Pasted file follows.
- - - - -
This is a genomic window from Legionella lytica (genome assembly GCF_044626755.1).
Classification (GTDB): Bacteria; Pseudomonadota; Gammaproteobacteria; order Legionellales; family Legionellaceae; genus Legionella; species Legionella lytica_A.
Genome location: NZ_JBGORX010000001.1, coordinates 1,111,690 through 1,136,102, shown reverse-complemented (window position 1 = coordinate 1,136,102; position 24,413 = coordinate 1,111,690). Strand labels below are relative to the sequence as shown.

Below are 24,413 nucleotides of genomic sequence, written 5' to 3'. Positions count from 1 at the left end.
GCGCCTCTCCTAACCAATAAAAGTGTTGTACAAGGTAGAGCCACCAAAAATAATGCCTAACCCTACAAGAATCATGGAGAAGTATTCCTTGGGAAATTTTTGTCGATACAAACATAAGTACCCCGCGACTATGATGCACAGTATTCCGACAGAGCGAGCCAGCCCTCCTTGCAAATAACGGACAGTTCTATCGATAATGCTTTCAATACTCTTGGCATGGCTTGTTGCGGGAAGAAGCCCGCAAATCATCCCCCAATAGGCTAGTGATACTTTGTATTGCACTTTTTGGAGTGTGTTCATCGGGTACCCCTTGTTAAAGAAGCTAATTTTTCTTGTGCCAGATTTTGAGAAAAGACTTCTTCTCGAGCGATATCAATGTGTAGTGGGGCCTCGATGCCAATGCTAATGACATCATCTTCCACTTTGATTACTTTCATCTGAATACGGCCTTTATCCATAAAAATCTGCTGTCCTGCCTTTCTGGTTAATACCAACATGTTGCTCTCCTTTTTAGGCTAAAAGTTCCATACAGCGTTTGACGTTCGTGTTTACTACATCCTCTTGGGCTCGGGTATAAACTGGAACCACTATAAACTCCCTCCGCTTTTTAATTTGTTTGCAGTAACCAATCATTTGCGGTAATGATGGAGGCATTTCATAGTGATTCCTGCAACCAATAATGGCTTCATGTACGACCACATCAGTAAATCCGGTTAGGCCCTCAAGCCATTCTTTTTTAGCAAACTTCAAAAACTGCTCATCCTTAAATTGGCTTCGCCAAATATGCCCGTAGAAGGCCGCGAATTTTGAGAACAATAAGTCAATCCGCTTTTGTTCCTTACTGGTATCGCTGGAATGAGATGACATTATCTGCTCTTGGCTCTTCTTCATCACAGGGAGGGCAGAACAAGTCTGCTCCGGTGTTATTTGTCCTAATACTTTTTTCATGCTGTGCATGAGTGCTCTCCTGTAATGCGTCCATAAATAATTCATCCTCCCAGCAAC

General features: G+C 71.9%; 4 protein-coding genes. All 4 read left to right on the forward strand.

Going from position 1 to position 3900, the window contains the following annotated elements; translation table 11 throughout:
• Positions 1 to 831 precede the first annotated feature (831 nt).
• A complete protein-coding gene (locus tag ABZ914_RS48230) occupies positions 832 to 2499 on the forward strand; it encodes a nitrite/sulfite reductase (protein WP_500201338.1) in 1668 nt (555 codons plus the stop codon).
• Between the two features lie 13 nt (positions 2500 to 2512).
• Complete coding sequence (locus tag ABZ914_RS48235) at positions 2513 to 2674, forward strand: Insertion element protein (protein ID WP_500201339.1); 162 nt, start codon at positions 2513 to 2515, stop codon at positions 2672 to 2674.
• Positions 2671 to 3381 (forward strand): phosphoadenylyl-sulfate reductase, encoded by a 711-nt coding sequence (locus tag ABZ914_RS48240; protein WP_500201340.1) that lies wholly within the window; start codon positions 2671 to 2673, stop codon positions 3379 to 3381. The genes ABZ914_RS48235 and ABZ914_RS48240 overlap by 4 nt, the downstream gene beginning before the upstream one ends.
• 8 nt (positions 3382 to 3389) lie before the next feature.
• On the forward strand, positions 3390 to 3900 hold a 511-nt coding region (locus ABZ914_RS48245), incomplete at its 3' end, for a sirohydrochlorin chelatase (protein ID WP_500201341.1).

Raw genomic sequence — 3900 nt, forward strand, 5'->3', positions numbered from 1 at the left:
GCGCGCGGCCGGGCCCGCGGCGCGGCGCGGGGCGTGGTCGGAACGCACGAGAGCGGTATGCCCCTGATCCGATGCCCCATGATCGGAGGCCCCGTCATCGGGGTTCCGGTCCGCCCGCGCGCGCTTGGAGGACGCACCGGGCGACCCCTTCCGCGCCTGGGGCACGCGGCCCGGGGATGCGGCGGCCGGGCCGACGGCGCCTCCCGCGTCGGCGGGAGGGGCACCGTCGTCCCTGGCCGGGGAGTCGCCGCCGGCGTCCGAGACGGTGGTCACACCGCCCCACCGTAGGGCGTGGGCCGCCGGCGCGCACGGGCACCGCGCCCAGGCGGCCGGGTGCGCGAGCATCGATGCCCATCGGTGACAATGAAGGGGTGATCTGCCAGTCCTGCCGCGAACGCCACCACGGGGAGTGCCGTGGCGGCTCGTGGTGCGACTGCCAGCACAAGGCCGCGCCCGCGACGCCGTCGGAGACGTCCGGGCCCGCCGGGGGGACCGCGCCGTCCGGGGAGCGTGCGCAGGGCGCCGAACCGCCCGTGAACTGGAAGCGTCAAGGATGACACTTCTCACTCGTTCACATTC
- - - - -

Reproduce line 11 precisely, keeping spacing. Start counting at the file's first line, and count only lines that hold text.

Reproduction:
• Complete coding sequence (locus tag ABZ914_RS48235) at positions 2513 to 2674, forward strand: Insertion element protein (protein ID WP_500201339.1); 162 nt, start codon at positions 2513 to 2515, stop codon at positions 2672 to 2674.